We started simply, going through the process of talking about the ritual. I asked people to consider what is going on in Nature at this time and what is the focus of this rite? A young man who had given a teaching on the elements a few weeks before, led a guided meditation to root into the Earth. Next I talked about rooting in our ancestors, reaching to feel the connection to our bloodline, the endless connection of souls that have moved through time from the very beginning of humanity, successfully procreating and passing on their knowledge, the end result being us. I spoke of how we root in the Earth to ground us in place and how we connect with our ancestors to root us in time, in the very moment. I spoke of how the ancestors are behind us and inside of us urging us forward saying to us, “Live with courage, this is your time”. We acknowledged the elements and called the four directions. I reminded each person that when we call to a direction we are reaching for a relationship, “who here in the North can we make relationship with?”, how we honor Nature that is everywhere, endless souls in all directions and all of it sacred. We acknowledged the altar, the beauty of it, how it was crafted by us to remind us to stop the endless chatter of the mundane and consider what is important to us, what is sacred? And then someone cast a circle, and I reminded them that a circle is an extension of the altar, a sacred space big enough for us to stand in. Step by step we went through the motions of crafted sacred space.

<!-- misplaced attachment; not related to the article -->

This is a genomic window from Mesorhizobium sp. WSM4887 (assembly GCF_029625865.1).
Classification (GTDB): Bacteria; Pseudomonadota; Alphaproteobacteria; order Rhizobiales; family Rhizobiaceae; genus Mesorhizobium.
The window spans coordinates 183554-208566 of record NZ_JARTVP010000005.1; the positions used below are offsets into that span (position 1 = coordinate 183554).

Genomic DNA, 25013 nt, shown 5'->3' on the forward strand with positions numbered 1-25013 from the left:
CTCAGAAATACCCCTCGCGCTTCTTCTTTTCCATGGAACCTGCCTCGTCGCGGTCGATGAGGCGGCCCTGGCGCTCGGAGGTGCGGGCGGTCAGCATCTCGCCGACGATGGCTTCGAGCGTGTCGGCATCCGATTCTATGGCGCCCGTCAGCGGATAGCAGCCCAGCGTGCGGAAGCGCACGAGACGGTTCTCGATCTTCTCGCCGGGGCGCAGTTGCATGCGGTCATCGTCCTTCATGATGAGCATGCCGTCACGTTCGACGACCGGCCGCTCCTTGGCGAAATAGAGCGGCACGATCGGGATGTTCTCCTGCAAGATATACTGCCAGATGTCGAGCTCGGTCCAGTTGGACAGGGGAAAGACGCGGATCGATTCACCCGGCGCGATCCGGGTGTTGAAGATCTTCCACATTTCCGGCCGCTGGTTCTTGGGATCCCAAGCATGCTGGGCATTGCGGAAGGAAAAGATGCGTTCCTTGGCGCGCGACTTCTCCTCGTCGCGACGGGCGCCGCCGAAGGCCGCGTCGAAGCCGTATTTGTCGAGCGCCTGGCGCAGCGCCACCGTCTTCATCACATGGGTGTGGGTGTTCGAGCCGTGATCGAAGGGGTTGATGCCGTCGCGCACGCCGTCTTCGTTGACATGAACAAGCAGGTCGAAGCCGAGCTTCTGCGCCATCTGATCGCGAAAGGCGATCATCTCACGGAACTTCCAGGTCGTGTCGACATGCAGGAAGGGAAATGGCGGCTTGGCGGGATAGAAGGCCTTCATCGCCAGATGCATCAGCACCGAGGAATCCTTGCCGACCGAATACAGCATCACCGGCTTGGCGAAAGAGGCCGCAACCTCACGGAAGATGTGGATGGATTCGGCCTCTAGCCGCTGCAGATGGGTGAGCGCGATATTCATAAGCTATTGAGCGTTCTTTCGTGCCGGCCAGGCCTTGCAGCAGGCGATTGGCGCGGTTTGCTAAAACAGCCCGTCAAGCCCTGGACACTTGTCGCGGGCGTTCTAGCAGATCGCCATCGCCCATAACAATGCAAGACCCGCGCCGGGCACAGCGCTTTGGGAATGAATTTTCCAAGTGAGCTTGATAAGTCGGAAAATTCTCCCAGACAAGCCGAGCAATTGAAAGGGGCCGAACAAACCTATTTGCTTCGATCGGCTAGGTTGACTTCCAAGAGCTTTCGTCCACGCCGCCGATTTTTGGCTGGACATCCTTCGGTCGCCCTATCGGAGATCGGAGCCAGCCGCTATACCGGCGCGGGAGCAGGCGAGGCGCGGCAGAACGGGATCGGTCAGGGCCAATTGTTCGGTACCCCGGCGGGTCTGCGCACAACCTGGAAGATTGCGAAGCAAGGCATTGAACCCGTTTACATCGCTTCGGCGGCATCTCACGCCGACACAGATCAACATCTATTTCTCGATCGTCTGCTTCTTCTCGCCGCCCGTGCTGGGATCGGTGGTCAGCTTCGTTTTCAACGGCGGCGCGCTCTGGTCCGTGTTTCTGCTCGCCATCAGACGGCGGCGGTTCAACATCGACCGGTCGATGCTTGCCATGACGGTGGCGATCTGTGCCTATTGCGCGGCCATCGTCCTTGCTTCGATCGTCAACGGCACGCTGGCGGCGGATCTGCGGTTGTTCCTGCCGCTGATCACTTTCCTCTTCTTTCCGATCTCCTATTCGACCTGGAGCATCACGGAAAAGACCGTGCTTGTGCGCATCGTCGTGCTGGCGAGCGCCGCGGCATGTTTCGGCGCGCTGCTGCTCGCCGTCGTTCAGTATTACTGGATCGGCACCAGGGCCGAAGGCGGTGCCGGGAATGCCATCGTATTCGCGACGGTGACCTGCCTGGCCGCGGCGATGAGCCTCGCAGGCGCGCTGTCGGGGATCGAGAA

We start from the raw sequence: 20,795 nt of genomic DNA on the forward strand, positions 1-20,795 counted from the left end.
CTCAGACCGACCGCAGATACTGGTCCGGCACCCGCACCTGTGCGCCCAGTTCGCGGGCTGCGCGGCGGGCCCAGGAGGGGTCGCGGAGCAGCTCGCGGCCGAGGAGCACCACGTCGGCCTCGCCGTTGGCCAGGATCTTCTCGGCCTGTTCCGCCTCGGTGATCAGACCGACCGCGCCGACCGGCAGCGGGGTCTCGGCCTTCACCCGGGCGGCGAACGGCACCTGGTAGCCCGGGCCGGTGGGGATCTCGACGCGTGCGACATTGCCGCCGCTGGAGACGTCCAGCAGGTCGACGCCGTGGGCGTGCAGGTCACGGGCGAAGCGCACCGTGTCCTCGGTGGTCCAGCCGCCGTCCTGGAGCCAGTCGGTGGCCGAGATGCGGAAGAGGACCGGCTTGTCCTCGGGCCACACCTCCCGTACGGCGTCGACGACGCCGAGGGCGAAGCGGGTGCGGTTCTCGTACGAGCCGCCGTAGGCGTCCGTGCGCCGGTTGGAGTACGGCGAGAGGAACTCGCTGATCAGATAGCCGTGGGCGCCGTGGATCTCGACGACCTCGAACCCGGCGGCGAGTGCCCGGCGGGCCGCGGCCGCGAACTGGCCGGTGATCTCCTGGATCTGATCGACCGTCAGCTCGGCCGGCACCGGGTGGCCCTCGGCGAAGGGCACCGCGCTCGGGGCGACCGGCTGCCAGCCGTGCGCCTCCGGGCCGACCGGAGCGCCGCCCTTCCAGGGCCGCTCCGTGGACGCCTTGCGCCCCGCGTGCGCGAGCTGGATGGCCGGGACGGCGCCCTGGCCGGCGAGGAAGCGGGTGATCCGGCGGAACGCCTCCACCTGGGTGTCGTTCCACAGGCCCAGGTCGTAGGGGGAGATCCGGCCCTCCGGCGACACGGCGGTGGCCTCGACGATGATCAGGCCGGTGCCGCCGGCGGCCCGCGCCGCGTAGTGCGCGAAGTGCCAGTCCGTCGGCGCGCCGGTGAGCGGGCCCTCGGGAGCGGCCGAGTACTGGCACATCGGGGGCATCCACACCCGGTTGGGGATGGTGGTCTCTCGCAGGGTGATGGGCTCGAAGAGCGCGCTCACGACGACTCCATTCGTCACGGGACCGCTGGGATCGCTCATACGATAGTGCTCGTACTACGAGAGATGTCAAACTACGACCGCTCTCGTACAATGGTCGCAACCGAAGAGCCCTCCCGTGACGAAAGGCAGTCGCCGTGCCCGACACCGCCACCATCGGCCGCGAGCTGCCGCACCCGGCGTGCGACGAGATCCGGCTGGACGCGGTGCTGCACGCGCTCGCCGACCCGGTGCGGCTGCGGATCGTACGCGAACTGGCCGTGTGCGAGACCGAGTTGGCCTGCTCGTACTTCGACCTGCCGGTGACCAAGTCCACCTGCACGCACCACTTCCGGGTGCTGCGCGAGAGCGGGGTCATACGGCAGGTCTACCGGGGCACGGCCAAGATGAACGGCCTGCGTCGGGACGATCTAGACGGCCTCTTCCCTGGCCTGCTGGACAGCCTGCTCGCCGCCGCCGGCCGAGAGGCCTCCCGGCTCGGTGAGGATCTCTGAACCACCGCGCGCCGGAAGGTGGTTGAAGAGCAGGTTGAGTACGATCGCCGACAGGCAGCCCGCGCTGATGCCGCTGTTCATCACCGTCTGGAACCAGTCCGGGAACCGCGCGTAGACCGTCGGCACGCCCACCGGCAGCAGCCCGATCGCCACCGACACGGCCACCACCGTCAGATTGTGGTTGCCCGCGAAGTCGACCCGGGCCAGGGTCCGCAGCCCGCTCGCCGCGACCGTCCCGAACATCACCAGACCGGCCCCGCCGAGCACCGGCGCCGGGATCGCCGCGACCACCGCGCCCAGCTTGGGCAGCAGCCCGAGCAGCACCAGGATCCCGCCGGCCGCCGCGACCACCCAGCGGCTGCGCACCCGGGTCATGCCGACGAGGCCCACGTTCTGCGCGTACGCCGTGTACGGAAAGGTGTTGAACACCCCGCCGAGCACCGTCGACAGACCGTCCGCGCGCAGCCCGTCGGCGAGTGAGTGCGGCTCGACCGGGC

Going through this process, we began the gradual shift of our mindset, from the mundane, from contention and conflict, to listening to the world around us, to reaching for that soul deep connection to all that is sacred to us, to reach for a pagan place, one that is filled with spirit and sanctity. Going through the steps, taking each one carefully without hurry, and most importantly, doing this as a group, we all arrived together in a ritual state of mind – awake, ready, present, listening. We each found the connections needed to find the courage to open up, to share our honesty.